Hbcu History

Topics: African American, Historically black colleges and universities, Higher education Pages: 5 (1583 words) Published: November 15, 2011

Studies show that minorities, especially African Americans, are largely under-represented in post-secondary education. The majority of African American society has not taken full advantage of Historically Black Colleges and Universities that were built on the emphasis of black improvement. The basis for this might be personal, financial, or even geographical reasons. It might even simply be that all other races had a 400 year head start while we were busy being people’s personal property and kept in ignorance for fear of uprisings and other racial worries of no longer considered being superior above our race. Whatever the case might be, we as African Americans are struggling to climb the “corporate ladder”, simply because we fail to attend post-secondary schooling, and even if we do attend, we are less likely to finish than any other minority including Hispanics. It’s almost shameful that we, as a people, came together long ago to help uplift the African American race by building institutions of higher learning, only to tear those dreams down by not even attending the very institutions that were built especially for us. Because of this, I am writing to put information in front of the race that doesn’t even realize how far we’ve come only to have faltered because of a generation that only does not care about the past, but seemingly is doomed to repeat it. In this research paper I will discuss what exactly Historically Black Colleges and Universities are, social changes in the African American education since we’ve been in the Americas, statistics of African American and post-secondary education, and finally influences in the African American society.

Historically Black Colleges and Universities

Historically Black Colleges and Universities are schools that were established before 1964 with the intention of serving the African American community. The first Historically Black College was founded in 1837, years before slavery ended. Richard Humphrey was the founder of this first institution and named it “Institute for Colored Youth”. It was located in Philadelphia and eventually was moved to Cheney, where it then became known as Cheney University. The main focus of the institution was to train free blacks to become teachers. There are over 100 Historically Black Colleges and Universities in the 20 of the states located in United States of America, Washington D.C., and the Virgin Islands today. Historically Black Colleges and Universities are very diverse. They differ in many aspects. Several are public, while others are private; a number are two year, while some are four-year colleges; some are large, while others are quite small. There are even Historically Black Colleges and Universities where the student population is predominantly white. It all depends on which Historically Black College and University, you attend or research. Don’t get Historically Black Colleges and Universities misconstrued with predominately black colleges and universities. Yes, the basis of Historically Black Colleges and Universities are to focus on the population of the African American students, but the school also has to comply with the sole purpose of advancing black students, along with other requirements stated previously. There are many advantages of attending a Historically Black College. Attending a HBCU exposes you to the culture of African American life. This culture includes all black fraternities and sororities, a different environment of the Student Unions, step shows, and other aspects that you might not fully experience if you attended a predominately white institution (PWI).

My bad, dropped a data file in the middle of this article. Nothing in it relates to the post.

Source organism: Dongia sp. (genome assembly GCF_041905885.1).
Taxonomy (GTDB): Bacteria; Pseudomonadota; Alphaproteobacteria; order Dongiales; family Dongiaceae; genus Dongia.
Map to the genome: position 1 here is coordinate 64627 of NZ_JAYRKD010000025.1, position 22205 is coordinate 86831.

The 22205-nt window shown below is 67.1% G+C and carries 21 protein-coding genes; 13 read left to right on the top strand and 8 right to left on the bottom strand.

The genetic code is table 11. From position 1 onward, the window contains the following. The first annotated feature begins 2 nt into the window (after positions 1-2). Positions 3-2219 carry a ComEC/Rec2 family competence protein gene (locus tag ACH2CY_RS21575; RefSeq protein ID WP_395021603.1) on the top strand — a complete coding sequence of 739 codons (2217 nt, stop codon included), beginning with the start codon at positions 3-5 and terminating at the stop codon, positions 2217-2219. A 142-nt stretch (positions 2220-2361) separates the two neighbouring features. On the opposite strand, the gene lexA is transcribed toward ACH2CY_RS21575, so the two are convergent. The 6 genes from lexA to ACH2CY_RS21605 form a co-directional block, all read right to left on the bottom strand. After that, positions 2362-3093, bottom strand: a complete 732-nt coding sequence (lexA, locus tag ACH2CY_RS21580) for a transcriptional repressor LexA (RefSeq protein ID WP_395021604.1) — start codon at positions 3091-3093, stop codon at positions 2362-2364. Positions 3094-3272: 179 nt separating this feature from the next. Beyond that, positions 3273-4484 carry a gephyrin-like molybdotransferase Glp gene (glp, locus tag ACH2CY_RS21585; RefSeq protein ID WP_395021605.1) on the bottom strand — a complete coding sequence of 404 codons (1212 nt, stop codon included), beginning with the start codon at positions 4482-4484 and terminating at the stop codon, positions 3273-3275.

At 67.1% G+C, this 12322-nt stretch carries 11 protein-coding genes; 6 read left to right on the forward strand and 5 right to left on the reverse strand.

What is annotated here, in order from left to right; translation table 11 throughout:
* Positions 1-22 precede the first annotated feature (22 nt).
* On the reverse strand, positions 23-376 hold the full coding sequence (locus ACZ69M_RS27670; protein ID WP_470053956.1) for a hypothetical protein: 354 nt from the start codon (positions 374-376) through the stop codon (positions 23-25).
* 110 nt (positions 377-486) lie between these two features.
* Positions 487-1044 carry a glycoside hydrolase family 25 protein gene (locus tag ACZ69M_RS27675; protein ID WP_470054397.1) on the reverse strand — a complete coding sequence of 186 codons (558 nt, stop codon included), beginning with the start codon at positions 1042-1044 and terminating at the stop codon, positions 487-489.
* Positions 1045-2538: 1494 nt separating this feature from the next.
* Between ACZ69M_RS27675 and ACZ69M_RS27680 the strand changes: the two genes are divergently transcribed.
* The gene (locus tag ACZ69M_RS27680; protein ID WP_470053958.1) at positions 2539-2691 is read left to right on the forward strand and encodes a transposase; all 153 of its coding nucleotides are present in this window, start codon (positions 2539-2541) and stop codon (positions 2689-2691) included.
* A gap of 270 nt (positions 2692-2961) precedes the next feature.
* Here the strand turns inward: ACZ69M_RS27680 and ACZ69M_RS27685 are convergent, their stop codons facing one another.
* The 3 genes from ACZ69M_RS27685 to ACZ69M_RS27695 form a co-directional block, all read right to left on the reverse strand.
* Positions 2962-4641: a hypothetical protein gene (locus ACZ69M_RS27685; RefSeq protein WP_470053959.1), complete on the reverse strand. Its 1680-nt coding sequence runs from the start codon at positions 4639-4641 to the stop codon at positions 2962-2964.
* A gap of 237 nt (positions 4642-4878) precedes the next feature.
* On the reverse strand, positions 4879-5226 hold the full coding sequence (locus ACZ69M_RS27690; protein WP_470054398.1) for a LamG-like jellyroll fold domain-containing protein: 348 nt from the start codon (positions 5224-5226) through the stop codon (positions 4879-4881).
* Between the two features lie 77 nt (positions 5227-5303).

Social Changes in African American Education

Considering the social changes in our society over the past 400 years, the black person is still in economic slavery. The black person is dependent upon the other races to do for them probably because of the independency blacks developed during slavery times. But, never the less,...
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